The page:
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How can Dante Exum live up to his new contract with the Utah Jazz?

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This new position-less age of basketball might be just what the doctor ordered for Dante Exum.

Three years and $33 million.

For plenty of NBA fans, especially those who don’t follow the Utah Jazz, the new Dante Exum contract led to some sticker shock.

Longtime NBA writer Chris Sheridan reacted by tweeting, “Nominations for most money given to a draft bust are now closed. How exactly did @daanteee earn $33 million? He may ultimately be worth it, but he certainly hasn’t earned it.”

Sheridan’s hyperbole aside, some of the reactions to the Exum contract were warranted.

Among the 303 players with at least as many minutes as Exum since he entered the league, he’s 300th in Win Shares, 299th in Win Shares per 48 Minutes and 294th in Box Plus-Minus.

Among the 1,556 players in NBA history with at least as many minutes as Exum through their first four seasons, Exum is 1,524th in Win Shares.

When looking at catch-all metrics like those, it might be easy to agree with Sheridan’s assessment that Exum is a “bust.”

But, as most NBA fans know, numbers don’t always tell the whole story.

Exum turned 23 in July. Utah rookie Grayson Allen turns 23 in October. And Exum’s four seasons in the NBA were a crash course for him.

In June of 2015, I wrote the following about Exum’s rookie year for Bleacher Report:

According to Basketball-Reference.com’s Player Season Finder, 92 NBA rookies [now 117] were 19 or younger on February 1 of their respective first years.

Narrowing it down even further, only 16 entered the league without playing for an American high school or college [now 19]. Exum was the only member of that group without prior professional experience [still true].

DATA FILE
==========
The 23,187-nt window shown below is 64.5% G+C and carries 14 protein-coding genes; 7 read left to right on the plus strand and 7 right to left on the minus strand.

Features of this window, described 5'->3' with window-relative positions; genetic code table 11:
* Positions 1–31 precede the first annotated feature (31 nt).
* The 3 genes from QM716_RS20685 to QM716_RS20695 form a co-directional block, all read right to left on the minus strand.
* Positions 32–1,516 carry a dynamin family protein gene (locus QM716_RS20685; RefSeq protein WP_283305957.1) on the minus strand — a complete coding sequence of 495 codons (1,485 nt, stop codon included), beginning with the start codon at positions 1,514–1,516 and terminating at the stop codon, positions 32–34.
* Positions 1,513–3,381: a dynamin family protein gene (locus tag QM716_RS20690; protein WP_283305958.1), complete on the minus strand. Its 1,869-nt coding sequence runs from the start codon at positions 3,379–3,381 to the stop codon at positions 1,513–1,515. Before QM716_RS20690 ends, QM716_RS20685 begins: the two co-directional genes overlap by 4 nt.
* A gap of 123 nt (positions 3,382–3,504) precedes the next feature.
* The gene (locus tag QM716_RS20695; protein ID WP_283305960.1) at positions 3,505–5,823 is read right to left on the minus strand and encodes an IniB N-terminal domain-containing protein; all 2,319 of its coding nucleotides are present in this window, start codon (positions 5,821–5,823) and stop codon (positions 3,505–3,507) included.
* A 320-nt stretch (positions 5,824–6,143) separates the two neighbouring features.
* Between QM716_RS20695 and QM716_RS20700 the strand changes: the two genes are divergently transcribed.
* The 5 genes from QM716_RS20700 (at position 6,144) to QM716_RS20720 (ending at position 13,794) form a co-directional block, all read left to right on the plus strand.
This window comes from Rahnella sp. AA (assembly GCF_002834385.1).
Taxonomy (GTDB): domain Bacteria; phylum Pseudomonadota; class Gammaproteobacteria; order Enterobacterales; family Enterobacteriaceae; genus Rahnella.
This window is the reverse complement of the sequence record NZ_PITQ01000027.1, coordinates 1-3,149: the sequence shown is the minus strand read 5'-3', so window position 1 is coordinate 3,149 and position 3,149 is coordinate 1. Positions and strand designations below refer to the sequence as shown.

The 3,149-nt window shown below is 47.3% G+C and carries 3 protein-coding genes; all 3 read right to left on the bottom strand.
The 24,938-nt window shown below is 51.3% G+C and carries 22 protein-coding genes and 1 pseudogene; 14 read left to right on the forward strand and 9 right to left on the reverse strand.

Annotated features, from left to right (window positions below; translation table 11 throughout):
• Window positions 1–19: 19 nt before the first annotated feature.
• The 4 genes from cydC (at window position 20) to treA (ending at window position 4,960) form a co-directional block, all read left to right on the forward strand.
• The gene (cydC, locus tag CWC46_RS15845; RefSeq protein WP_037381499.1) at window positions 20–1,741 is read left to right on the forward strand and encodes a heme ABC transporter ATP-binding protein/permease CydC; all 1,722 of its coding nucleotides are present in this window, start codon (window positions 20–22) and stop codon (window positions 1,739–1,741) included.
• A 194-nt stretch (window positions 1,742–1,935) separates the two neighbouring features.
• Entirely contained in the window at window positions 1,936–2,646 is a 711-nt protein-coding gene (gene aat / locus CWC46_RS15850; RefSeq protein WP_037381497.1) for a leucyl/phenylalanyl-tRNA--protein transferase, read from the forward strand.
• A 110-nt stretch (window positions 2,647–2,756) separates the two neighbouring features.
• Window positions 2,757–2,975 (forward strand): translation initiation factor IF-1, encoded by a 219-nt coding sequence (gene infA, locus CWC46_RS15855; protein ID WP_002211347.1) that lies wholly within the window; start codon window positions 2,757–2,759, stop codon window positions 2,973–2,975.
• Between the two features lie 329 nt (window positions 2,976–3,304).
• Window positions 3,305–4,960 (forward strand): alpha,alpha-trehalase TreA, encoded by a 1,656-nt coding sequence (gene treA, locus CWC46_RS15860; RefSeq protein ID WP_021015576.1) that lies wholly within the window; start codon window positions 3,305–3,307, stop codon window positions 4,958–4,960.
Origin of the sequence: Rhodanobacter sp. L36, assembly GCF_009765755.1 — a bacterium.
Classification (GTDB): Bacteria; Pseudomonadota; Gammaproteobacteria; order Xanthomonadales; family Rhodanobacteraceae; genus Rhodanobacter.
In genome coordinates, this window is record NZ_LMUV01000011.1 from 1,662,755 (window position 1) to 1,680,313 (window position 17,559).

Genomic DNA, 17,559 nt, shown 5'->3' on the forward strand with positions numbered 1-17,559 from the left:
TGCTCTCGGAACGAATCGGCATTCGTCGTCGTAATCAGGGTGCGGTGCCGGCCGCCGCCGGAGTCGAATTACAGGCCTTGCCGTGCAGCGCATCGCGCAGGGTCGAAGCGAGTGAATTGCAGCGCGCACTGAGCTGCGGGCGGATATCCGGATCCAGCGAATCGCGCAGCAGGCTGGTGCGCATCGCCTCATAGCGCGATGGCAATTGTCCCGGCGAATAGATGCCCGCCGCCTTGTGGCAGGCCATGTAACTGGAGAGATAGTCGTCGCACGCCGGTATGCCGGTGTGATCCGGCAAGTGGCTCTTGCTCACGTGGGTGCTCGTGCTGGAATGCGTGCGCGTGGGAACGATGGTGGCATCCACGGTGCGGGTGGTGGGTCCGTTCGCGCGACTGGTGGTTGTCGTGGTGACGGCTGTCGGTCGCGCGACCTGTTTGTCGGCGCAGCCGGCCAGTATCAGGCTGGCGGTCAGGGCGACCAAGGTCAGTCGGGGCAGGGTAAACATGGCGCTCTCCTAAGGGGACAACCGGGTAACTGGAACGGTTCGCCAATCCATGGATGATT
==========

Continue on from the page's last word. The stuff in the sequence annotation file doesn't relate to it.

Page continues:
No one as has ever experienced the same NBA learning curve as Exum. His leap from the level immediately preceding the NBA (Australian high school basketball) to the NBA (the highest level of basketball in the world) was unprecedented.

And yet, he showed more than a few flashes over the course of his four-year rookie contract that he belongs.

Start with his rookie campaign, when it was clear he could, at the very least, be an impact defender.

Exum became a full-time starter on January 22 of that season. Up till then, the Jazz were giving up 106.8 points per 100 possessions, a defense that ranked 27th over that span. From January 22 to the end of the season, they gave up 97.1 points per 100 possessions, which was the best defense over that timeframe.

The league further explained Exum’s impact as a rookie:

Unfortunately, the rising defensive ace hit a significant obstacle prior to his second season, when he tore his ACL in international play with Australia.

In 2016-17 (the third year of his rookie deal), Exum played around 600 fewer minutes than he did as a rookie. And his On/Off splits saw a drastic inversion. Utah outscored opponents by 5.9 points per 100 possessions when he was off the floor, as opposed to two when he was on.